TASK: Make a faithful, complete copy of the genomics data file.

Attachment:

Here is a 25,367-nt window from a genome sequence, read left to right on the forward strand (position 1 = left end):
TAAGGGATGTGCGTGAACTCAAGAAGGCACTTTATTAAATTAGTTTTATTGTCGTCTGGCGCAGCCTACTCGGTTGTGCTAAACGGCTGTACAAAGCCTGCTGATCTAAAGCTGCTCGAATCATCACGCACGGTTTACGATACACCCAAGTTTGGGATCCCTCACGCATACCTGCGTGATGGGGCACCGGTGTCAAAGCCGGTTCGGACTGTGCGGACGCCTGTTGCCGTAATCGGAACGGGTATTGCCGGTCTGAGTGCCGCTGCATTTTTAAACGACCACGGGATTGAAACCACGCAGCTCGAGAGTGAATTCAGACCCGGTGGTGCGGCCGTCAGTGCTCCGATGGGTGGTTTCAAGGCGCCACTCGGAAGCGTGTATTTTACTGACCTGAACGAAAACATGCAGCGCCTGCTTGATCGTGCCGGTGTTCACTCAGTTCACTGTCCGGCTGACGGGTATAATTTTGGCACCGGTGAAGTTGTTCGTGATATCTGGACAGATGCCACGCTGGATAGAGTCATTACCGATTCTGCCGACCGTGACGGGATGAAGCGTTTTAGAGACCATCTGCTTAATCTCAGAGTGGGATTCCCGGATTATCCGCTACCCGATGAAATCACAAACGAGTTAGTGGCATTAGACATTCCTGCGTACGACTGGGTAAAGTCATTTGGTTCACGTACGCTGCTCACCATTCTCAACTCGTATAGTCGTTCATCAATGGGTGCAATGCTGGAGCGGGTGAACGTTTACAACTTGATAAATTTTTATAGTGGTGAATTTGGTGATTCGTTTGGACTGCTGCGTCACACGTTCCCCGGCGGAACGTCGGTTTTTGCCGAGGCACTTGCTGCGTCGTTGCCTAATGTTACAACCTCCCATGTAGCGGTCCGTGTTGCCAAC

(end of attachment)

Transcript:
Here is a 25,367-nt window from a genome sequence, read left to right on the forward strand (position 1 = left end):
TAAGGGATGTGCGTGAACTCAAGAAGGCACTTTATTAAATTAGTTTTATTGTCGTCTGGCGCAGCCTACTCGGTTGTGCTAAACGGCTGTACAAAGCCTGCTGATCTAAAGCTGCTCGAATCATCACGCACGGTTTACGATACACCCAAGTTTGGGATCCCTCACGCATACCTGCGTGATGGGGCACCGGTGTCAAAGCCGGTTCGGACTGTGCGGACGCCTGTTGCCGTAATCGGAACGGGTATTGCCGGTCTGAGTGCCGCTGCATTTTTAAACGACCACGGGATTGAAACCACGCAGCTCGAGAGTGAATTCAGACCCGGTGGTGCGGCCGTCAGTGCTCCGATGGGTGGTTTCAAGGCGCCACTCGGAAGCGTGTATTTTACTGACCTGAACGAAAACATGCAGCGCCTGCTTGATCGTGCCGGTGTTCACTCAGTTCACTGTCCGGCTGACGGGTATAATTTTGGCACCGGTGAAGTTGTTCGTGATATCTGGACAGATGCCACGCTGGATAGAGTCATTACCGATTCTGCCGACCGTGACGGGATGAAGCGTTTTAGAGACCATCTGCTTAATCTCAGAGTGGGATTCCCGGATTATCCGCTACCCGATGAAATCACAAACGAGTTAGTGGCATTAGACATTCCTGCGTACGACTGGGTAAAGTCATTTGGTTCACGTACGCTGCTCACCATTCTCAACTCGTATAGTCGTTCATCAATGGGTGCAATGCTGGAGCGGGTGAACGTTTACAACTTGATAAATTTTTATAGTGGTGAATTTGGTGATTCGTTTGGACTGCTGCGTCACACGTTCCCCGGCGGAACGTCGGTTTTTGCCGAGGCACTTGCTGCGTCGTTGCCTAATGTTACAACCTCCCATGTAGCGGTCCGTGTTGCCAAC